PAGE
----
Go to HHH home page.
Smart Politics
 


Election Profile: South Dakota U.S. Senate

Bookmark and Share

Smart Politics is running a series of election profiles of all the Upper Midwestern U.S. Senate and U.S. House races leading up to the November 4th elections. The series will culminate with Smart Politics' official projections. The second profile in the series is South Dakota's U.S. Senate race.

Candidates:
Democrat: Tim Johnson (2-term incumbent)
Republican: Joel Dykstra

History:
Tim Johnson looks to win his third term as Senator from South Dakota. Johnson ousted 3-term Republican Senator Larry Pressler in 1996 with a 2.6-point victory. Johnson won re-election in 2002 by 532 votes over soon to be Senator John Thune, thanks in part to the Libertarian candidacy of Kurt Evans (who netted more than 3,000 votes).

Johnson serves on the powerful Senate Appropriations Committee as well as the Banking, Housing, and Urban Affair Committee, Energy and Natural Resources Committee, and Indian Affairs Committee.

Dykstra, a state legislator since 2002, is currently the Assistant House Majority Leader in South Dakota.

Democrats have won 5 of the past 7 U.S. Senate races in South Dakota since 1986, and 9 out of the last 15 races since 1962. Overall, however, Democrats have only won 12 of 32 U.S. Senate races since popular vote elections began in 1914.

Outlook:
South Dakota was at one point on the GOP's very short list of possible pick-ups in 2008. Senator Johnson experienced an arteriovenous malformation in December 2006, but decided to continue his political career with an official announcement back in October 2007. Senator Johnson is one of the nation’s most popular Senators, with Mount Rushmore State residents consistently giving him favorability ratings in the high 60s. His seat is safe.

Previous post: Election Profile: South Dakota U.S. House (At-large) (2008)
Next post: Election Profile: Iowa's 1st Congressional District (2008)

Leave a comment


Remains of the Data

Kevin McCarthy Becomes Least Tenured Floor Leader in US House History

At less than four terms, McCarthy has served 423 fewer days in the chamber than any floor leader in U.S. House history and almost 10 years less than the average leader.

Political Crumbs

The Second Time Around

Former Republican Congressman Bob Beauprez became the seventh major party or second place gubernatorial candidate in Colorado to get a second chance at the office when he narrowly won his party's nomination last month. Two of the previous six candidates were successful. Democrat Alva Adams lost his first gubernatorial bid to Benjamin Eaton in 1884, but was victorious two years later against William Meyer. Democrat Charles Johnson placed third in 1894 behind Republican Albert McIntyre and Populist incumbent Governor David Waite but returned as the Fusion (Democrat/Populist) nominee in 1898 and defeated GOPer Henry Wolcott. Gubernatorial candidates who received a second chance but lost both general elections include Democrat Thomas Patterson (1888, 1914), Progressive Edward Costigan (1912, 1914), Republican Donald Brotzman (1954, 1956), and Republican David Strickland (1978, 1986).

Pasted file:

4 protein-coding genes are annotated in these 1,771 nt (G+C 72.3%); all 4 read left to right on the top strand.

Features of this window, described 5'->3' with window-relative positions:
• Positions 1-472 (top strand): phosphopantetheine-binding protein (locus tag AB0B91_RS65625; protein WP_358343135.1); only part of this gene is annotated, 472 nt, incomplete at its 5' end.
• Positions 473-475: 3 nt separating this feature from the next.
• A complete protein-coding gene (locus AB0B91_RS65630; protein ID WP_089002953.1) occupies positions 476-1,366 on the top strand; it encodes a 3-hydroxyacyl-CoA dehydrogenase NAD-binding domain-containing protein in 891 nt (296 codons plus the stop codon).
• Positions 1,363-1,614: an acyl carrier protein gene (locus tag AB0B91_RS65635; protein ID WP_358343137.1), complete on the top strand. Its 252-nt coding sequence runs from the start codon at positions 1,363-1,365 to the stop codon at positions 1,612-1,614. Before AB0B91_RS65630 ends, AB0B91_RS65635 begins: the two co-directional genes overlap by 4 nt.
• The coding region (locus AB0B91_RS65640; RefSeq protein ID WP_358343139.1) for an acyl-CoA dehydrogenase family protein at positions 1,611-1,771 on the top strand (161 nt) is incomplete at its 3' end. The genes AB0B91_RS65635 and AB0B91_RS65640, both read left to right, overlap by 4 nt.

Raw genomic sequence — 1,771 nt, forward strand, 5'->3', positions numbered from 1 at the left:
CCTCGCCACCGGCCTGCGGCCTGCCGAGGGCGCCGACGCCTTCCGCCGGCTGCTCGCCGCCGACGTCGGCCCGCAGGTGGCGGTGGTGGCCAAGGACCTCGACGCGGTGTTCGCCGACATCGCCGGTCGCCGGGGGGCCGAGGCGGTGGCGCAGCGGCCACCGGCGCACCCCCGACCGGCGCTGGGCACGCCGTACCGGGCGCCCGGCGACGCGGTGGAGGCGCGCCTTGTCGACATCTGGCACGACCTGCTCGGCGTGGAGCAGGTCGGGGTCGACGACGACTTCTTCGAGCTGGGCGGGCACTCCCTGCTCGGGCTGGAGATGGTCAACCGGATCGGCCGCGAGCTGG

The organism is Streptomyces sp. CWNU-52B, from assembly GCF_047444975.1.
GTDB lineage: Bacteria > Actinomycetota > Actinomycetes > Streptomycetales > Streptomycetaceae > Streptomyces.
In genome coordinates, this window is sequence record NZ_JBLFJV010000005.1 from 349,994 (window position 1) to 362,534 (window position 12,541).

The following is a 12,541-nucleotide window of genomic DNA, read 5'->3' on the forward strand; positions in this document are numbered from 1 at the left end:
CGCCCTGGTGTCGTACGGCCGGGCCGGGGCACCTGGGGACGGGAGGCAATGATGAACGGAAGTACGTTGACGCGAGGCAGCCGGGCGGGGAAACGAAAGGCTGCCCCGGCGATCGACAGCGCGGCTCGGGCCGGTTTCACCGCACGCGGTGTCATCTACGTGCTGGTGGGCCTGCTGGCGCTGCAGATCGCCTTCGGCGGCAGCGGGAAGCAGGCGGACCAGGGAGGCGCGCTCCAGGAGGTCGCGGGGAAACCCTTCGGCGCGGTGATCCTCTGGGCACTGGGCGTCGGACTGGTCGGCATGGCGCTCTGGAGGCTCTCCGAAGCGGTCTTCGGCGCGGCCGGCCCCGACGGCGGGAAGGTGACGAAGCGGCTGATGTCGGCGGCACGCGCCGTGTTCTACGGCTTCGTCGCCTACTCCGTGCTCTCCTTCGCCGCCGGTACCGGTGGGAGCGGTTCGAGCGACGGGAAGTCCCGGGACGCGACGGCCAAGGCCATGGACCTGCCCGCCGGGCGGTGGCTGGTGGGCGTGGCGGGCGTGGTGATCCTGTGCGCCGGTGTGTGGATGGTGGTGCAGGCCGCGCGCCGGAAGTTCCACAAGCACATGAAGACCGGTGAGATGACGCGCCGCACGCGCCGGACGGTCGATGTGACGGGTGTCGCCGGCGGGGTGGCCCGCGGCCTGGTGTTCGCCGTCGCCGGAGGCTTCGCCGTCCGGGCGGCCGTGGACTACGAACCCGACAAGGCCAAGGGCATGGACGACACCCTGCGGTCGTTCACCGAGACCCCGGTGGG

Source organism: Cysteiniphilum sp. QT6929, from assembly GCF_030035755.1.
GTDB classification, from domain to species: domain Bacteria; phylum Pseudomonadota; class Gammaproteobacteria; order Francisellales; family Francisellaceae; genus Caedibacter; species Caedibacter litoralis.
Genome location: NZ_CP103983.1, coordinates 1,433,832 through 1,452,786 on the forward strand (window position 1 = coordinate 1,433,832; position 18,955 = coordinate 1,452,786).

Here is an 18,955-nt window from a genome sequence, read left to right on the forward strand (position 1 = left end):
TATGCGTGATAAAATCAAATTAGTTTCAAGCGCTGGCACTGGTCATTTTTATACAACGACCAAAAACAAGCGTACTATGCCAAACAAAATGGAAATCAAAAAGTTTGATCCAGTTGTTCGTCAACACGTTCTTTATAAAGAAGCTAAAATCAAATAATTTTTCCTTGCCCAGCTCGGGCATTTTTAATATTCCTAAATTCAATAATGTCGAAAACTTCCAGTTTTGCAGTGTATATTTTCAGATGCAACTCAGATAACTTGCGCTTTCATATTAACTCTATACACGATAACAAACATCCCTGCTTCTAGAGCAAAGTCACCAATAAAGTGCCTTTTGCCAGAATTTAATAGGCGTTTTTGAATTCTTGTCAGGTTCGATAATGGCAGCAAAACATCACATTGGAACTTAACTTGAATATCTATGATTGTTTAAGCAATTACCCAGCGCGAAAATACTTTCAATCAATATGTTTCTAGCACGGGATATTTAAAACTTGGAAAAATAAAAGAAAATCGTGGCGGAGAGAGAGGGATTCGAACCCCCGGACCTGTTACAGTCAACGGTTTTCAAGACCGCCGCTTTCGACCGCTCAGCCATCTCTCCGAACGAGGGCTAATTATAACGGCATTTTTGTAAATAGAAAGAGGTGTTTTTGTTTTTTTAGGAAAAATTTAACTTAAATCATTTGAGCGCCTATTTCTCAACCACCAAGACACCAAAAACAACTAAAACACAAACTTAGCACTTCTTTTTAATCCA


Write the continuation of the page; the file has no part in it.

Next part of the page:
How Are the Plurality Winners Doing?

Nearly 40 percent of plurality winners of U.S. Senate elections lose their seat in the next election cycle. Will that happen to any of the three such incumbents on the ballot in 2014? Recent polling suggests Democrats Al Franken of Minnesota, Mark Begich of Alaska, and Jeff Merkley of Oregon all currently have an advantage over their nominated/frontrunning GOP opponents, but each is flirting with plurality support once again. Franken led endorsed GOPer Mike McFadden 48 to 42 percent in a new SurveyUSA poll while the polling group showed Merkley with a 50 to 32 percent advantage over Monica Wehby. Begich led each of the three major GOP candidates in last month's PPP survey: 42 to 37 percent over Daniel Sullivan, 41 to 33 percent over Mead Treadwell, and 43 to 27 percent over Joe Miller.


more POLITICAL CRUMBS

Humphrey School Sites
CSPG
Humphrey New Media Hub

Issues />

<div id=
Abortion
Afghanistan
Budget and taxes
Campaign finances
Crime and punishment
Economy and jobs
Education
Energy
Environment
Foreign affairs
Gender
Health
Housing
Ideology
Immigration
Iraq
Media
Military
Partisanship
Race and ethnicity
Reapportionment
Redistricting
Religion
Sexuality
Sports
Terrorism
Third parties
Transportation
Voting